From Wesleyan Science Outreach:
Do you like volunteering? Do you like science? Do you like making the world a better place? Then volunteer with Wesleyan Science Outreach. Since 2007, the WSO has designed and implemented a series of weekly, hands-on after-school science activities for students in the Middletown public elementary school system. We are offering a training/info session this week in ESC 073 from 5-7. All are welcome!
Place: Exley 073
Someone sent us some info about a concert happening in the Chapel:
Ensemble Adilei performs traditional Georgian polyphonic songs and chants. Most of the members were introduced to folk singing in their families or children’s music groups ear on in life. After informally singing together for several years, they officially formed the ensemble and started conducting regular rehearsals in 2012.
Adilei’s main passion lies in the songs from the province of Guria in Western Georgia, which is the most musically developed region in the country, though other regions are also represented in their repertoire. Gurian music has often been compared to jazz, because improvisation is its main component, and all the voice parts move independently of each other, creating contrapuntal polyphony. Gurian song is also characterized by krimanchuli, a yodeling technique often present in the upper voice.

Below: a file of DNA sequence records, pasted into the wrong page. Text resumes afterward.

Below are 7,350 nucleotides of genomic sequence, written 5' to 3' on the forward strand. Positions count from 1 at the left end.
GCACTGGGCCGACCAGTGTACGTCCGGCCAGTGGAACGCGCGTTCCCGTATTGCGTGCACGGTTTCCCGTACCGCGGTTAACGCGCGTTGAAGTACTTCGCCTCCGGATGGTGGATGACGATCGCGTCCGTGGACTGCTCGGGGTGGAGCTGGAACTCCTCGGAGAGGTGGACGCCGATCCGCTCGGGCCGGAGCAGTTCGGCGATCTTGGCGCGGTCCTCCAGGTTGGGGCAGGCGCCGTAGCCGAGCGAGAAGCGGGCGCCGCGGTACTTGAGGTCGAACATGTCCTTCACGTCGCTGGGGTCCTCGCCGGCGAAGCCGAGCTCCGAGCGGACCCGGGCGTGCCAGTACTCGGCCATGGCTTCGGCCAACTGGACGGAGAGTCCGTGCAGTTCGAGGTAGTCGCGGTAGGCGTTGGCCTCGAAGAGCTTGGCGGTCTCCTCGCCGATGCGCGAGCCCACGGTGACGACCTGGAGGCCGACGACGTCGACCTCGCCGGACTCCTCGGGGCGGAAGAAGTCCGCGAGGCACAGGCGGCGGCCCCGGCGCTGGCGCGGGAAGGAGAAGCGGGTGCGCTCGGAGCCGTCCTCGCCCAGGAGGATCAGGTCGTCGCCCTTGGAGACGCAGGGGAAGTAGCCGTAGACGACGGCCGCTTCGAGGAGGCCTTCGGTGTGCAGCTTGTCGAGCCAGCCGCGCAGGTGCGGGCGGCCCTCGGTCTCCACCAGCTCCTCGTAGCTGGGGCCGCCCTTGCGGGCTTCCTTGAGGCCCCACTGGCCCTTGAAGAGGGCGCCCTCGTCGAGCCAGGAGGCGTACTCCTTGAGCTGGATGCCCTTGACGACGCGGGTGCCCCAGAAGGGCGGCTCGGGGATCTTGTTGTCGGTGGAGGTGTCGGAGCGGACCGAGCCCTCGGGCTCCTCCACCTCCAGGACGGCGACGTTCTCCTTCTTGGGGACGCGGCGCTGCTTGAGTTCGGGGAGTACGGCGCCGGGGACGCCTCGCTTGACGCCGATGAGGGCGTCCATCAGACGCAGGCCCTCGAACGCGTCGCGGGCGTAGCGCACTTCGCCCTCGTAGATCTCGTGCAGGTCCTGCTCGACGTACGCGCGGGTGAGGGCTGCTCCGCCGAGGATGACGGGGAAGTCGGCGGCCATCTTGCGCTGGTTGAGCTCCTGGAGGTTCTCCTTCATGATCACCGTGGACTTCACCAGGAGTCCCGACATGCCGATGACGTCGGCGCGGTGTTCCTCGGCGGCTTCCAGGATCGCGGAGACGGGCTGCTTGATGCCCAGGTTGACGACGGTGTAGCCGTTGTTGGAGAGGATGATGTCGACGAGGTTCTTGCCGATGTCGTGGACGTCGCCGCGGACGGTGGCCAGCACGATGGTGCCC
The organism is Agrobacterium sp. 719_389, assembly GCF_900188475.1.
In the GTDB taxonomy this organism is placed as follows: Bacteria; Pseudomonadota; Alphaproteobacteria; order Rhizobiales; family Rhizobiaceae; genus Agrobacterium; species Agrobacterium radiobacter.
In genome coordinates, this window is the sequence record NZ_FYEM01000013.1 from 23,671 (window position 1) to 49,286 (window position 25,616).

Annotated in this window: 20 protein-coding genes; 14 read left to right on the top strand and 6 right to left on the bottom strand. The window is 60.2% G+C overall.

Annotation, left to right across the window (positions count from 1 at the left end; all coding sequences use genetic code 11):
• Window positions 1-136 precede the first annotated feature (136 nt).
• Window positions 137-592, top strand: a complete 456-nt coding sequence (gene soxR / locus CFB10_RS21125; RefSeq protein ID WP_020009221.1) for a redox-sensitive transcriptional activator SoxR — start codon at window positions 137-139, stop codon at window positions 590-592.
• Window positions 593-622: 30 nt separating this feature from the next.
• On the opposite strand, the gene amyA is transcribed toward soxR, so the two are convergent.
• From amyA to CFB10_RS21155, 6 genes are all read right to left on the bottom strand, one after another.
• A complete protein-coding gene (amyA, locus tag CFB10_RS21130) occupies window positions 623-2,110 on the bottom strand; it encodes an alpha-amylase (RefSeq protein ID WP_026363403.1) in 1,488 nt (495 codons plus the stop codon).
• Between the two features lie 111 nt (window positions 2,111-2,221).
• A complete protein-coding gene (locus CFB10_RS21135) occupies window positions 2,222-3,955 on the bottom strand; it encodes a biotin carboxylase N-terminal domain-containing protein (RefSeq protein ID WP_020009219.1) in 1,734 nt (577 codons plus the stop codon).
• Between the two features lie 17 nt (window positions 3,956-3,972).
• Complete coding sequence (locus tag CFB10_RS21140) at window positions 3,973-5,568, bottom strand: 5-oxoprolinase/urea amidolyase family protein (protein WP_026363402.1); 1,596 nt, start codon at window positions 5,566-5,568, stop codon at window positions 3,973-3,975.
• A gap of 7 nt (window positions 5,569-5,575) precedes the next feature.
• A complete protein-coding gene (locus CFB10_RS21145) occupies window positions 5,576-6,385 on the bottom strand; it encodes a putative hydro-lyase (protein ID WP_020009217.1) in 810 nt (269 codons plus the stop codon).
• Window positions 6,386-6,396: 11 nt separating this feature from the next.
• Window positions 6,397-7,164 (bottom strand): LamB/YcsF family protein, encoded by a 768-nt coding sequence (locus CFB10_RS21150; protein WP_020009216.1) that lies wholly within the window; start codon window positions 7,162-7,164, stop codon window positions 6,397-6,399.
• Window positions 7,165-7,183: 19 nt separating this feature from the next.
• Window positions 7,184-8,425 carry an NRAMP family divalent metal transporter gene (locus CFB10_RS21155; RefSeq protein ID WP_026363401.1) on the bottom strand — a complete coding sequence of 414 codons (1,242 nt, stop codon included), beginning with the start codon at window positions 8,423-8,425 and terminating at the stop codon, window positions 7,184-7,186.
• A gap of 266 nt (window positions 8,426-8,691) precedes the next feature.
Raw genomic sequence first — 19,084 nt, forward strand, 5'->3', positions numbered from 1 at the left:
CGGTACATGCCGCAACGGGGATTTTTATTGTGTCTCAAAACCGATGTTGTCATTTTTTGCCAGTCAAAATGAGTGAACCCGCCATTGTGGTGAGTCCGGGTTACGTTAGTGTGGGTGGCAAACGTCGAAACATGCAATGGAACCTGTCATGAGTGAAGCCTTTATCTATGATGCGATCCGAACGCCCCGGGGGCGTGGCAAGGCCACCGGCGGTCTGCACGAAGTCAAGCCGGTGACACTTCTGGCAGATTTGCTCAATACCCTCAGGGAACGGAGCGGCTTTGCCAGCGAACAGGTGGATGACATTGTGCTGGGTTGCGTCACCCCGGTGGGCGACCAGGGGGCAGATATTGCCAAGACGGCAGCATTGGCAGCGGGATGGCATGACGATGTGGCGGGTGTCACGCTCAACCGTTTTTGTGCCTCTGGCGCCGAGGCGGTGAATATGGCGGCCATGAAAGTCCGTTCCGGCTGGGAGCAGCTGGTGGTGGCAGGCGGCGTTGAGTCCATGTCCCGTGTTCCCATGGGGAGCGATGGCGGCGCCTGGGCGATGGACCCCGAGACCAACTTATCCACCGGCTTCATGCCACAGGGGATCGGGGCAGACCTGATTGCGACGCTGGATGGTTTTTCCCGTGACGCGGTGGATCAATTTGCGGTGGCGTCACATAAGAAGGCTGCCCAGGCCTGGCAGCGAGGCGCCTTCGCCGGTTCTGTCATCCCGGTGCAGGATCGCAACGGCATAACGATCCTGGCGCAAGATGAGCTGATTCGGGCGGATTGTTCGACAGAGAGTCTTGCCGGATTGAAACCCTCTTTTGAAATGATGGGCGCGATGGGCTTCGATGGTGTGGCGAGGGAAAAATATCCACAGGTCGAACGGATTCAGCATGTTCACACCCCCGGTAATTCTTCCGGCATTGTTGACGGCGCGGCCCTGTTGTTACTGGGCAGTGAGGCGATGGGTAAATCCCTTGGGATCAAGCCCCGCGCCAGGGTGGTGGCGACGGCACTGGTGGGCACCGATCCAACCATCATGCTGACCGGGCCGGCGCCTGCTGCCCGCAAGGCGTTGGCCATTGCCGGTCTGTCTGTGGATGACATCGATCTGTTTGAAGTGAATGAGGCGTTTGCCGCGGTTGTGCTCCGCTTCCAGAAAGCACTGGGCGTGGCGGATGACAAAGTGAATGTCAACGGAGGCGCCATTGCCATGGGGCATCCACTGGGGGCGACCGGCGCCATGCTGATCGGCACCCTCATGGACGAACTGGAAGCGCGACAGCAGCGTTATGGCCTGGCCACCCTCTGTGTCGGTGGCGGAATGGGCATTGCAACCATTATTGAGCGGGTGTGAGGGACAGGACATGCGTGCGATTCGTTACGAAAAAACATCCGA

For the members of Adilei singing is the primary mode of communication with the world: it is more of a lifestyle than a performance practice—it is not just relegated to official concerts. They sing every time they gather, wherever that may be.
Date: Thursday, February 2
Place: Memorial Chapel
Clarissa Tossin, When two places look alike, 2012–2013, photograph series, 40 x 27 inches
From the CFA:
We see in stereo: each eye registers something different, and the information contained in each is then stitched together in our brains, resulting in a three-dimensional visualization—something more complex, and greater in meaning, than when read as two separate images.
“Stereoscopic Vision,” the Brazilian-born, Los Angeles-based artist Clarissa Tossin‘s first solo exhibition in the Northeast, features key objects in photography, sculpture, and video from several bodies of work to highlight the dualities between natural and manufactured; two and three-dimensions; co-dependent economies; intention and actuality; and the United States and Brazil.
Support for this exhibition provided by Wesleyan University’s College of the Environment and the Department of Art and Art History.
The opening reception for this exhibition is on Tuesday, January 31 at 4:30 PM in the Zilkha Gallery.
Exhibition Dates: Tuesday, January 31 through Sunday, March 5
Times Open: Tuesday-Sunday, 12-5 PM
Place: Zilkha Gallery